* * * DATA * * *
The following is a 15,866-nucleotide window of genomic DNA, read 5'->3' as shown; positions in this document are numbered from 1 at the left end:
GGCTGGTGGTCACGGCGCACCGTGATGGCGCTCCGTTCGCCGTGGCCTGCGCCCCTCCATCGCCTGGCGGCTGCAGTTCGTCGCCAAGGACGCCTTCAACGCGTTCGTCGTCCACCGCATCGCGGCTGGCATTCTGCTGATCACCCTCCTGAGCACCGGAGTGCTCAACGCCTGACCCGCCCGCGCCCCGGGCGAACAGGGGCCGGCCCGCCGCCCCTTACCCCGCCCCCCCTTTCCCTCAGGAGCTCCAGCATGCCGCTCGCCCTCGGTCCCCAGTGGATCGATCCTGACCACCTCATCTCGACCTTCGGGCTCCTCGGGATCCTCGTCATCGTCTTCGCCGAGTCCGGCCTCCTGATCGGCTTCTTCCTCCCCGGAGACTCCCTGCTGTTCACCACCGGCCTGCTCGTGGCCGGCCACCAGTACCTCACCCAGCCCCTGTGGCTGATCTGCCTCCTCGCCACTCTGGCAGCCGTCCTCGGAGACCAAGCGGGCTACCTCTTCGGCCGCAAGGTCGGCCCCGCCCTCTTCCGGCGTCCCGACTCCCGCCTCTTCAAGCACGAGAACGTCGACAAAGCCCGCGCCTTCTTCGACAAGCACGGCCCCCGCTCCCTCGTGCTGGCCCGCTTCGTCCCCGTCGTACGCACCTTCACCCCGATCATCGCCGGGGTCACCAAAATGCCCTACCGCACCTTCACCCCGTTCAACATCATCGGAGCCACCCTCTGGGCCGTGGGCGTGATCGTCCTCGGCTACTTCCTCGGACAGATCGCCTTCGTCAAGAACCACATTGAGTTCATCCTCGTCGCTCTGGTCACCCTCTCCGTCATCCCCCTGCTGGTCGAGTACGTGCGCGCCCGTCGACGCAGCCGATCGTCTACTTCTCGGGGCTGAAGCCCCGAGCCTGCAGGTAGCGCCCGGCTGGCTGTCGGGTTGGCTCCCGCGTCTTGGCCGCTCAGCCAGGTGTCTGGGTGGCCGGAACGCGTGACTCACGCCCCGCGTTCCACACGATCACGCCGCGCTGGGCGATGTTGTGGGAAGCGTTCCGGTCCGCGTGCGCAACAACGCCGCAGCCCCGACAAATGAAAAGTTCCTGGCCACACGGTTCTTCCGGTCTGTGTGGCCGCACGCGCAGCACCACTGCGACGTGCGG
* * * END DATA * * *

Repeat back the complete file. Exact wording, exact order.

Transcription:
The following is a 15,866-nucleotide window of genomic DNA, read 5'->3' as shown; positions in this document are numbered from 1 at the left end:
GGCTGGTGGTCACGGCGCACCGTGATGGCGCTCCGTTCGCCGTGGCCTGCGCCCCTCCATCGCCTGGCGGCTGCAGTTCGTCGCCAAGGACGCCTTCAACGCGTTCGTCGTCCACCGCATCGCGGCTGGCATTCTGCTGATCACCCTCCTGAGCACCGGAGTGCTCAACGCCTGACCCGCCCGCGCCCCGGGCGAACAGGGGCCGGCCCGCCGCCCCTTACCCCGCCCCCCCTTTCCCTCAGGAGCTCCAGCATGCCGCTCGCCCTCGGTCCCCAGTGGATCGATCCTGACCACCTCATCTCGACCTTCGGGCTCCTCGGGATCCTCGTCATCGTCTTCGCCGAGTCCGGCCTCCTGATCGGCTTCTTCCTCCCCGGAGACTCCCTGCTGTTCACCACCGGCCTGCTCGTGGCCGGCCACCAGTACCTCACCCAGCCCCTGTGGCTGATCTGCCTCCTCGCCACTCTGGCAGCCGTCCTCGGAGACCAAGCGGGCTACCTCTTCGGCCGCAAGGTCGGCCCCGCCCTCTTCCGGCGTCCCGACTCCCGCCTCTTCAAGCACGAGAACGTCGACAAAGCCCGCGCCTTCTTCGACAAGCACGGCCCCCGCTCCCTCGTGCTGGCCCGCTTCGTCCCCGTCGTACGCACCTTCACCCCGATCATCGCCGGGGTCACCAAAATGCCCTACCGCACCTTCACCCCGTTCAACATCATCGGAGCCACCCTCTGGGCCGTGGGCGTGATCGTCCTCGGCTACTTCCTCGGACAGATCGCCTTCGTCAAGAACCACATTGAGTTCATCCTCGTCGCTCTGGTCACCCTCTCCGTCATCCCCCTGCTGGTCGAGTACGTGCGCGCCCGTCGACGCAGCCGATCGTCTACTTCTCGGGGCTGAAGCCCCGAGCCTGCAGGTAGCGCCCGGCTGGCTGTCGGGTTGGCTCCCGCGTCTTGGCCGCTCAGCCAGGTGTCTGGGTGGCCGGAACGCGTGACTCACGCCCCGCGTTCCACACGATCACGCCGCGCTGGGCGATGTTGTGGGAAGCGTTCCGGTCCGCGTGCGCAACAACGCCGCAGCCCCGACAAATGAAAAGTTCCTGGCCACACGGTTCTTCCGGTCTGTGTGGCCGCACGCGCAGCACCACTGCGACGTGCGG